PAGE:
And how about the low-end iPhone? Even though Apple took on the low-end music player market with the iPod shuffle, I don't see that happening in the smartphone world, especially if that meant compromising on quality to hit a price point.

Apple doesn't seem interested in offering consumers a complex product lineup, and adding in extra models would do just that. I'm betting Apple's next move is to add a second, larger screen, iPhone model, and for now the lower-priced market will just have to wait.

Comments

Lafael

Well, a model exists, but how relevant is the ipod expand-scheme to the iphone situation? Apple took gradual control starting from the top of the price-ladder for music-players. But they did so without having significant high-end competitors. For the iphone, there are competitors that seem to sell high-priced devices in significant volume. Comparing Galaxy to Zune - well they are competitors in different leagues.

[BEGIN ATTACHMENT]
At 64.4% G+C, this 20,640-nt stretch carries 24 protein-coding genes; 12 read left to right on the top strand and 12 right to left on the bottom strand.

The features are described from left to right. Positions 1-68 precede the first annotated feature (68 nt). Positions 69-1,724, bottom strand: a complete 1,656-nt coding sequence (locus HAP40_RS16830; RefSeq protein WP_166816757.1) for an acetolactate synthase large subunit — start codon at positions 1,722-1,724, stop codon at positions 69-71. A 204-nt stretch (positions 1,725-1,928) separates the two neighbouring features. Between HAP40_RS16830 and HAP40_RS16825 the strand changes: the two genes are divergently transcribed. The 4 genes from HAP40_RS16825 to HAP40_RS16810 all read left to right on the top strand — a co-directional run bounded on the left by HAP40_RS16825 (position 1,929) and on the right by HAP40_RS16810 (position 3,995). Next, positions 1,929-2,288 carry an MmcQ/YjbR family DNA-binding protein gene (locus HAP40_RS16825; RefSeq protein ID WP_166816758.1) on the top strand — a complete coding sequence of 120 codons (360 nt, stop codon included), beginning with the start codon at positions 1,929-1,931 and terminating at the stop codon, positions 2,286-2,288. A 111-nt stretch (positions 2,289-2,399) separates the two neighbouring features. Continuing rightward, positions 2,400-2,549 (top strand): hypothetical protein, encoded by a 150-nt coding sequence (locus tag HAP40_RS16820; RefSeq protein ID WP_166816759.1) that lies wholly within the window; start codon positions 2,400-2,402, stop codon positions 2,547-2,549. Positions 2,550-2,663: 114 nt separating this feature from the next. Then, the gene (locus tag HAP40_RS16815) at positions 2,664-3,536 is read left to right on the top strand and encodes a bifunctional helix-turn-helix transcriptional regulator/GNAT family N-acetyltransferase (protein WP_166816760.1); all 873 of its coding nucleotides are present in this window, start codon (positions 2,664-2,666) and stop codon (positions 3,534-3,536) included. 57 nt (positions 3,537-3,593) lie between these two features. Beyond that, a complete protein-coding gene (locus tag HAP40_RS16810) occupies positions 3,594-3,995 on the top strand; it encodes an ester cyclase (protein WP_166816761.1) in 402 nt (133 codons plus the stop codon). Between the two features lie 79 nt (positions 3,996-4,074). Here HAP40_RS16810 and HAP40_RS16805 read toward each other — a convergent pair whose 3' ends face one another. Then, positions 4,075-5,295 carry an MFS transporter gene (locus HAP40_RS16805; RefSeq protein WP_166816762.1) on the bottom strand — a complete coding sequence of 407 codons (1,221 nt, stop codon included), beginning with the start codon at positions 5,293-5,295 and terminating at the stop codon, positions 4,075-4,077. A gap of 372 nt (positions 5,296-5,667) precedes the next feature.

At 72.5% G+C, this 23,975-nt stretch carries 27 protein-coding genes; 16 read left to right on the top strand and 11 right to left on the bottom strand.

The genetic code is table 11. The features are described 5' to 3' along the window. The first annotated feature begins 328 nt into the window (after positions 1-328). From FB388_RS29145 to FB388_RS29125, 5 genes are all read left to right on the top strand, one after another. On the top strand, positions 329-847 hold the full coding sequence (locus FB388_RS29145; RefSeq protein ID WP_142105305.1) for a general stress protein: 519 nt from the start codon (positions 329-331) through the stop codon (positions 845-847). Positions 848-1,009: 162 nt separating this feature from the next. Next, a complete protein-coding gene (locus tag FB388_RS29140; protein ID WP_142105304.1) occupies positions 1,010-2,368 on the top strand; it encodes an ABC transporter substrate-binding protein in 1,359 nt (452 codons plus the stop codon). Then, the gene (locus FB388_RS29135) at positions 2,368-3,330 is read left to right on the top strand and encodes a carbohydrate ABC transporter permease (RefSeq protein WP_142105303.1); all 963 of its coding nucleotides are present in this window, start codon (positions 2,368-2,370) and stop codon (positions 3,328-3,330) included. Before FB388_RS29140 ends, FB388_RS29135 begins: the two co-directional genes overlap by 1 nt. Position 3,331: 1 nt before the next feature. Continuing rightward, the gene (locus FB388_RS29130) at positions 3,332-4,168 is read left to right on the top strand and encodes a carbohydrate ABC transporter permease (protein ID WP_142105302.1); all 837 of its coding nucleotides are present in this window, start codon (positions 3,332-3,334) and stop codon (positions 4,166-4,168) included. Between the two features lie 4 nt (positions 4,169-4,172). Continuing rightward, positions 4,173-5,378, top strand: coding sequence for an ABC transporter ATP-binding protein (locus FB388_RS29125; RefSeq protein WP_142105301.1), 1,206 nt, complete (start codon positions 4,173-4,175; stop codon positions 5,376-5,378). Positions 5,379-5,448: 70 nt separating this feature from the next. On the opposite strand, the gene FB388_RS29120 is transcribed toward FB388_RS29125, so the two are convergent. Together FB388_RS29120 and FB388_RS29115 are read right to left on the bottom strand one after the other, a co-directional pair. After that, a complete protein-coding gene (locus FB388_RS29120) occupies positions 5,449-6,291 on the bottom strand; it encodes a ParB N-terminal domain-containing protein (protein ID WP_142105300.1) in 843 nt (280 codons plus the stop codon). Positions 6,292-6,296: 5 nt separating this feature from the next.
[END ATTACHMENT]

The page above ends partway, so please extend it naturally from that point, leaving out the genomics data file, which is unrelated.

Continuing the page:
When the ipod-line expanded, I think the development of the high-end (Classic) ipods slowed down, and innovation were focused on mini, nano and shuffle (and of course iphone/ipod touch). In light of iPpone-competition, Apple seems to need much of their development-resources to fix iOS, figure out the cloud, and continue to improve the hardware position compared to other flagship phones. Engineering new cheap-designed iphone-hardware instead of keeping up or improving the innovation in the top iphone-model, makes little sense in light of current phone-competition. And then there’s new areas such as iThis and iThat.

If Apple owned the high-end phone market, I would agree that they may follow the ipod-scheme – but they don’t.

mhikl

Excellent work, Jeff. I agree this is very likely the scenario well trodden by Apple and not one to overlook. Apple gets it with the straight arrow; the others pull out their shot guns.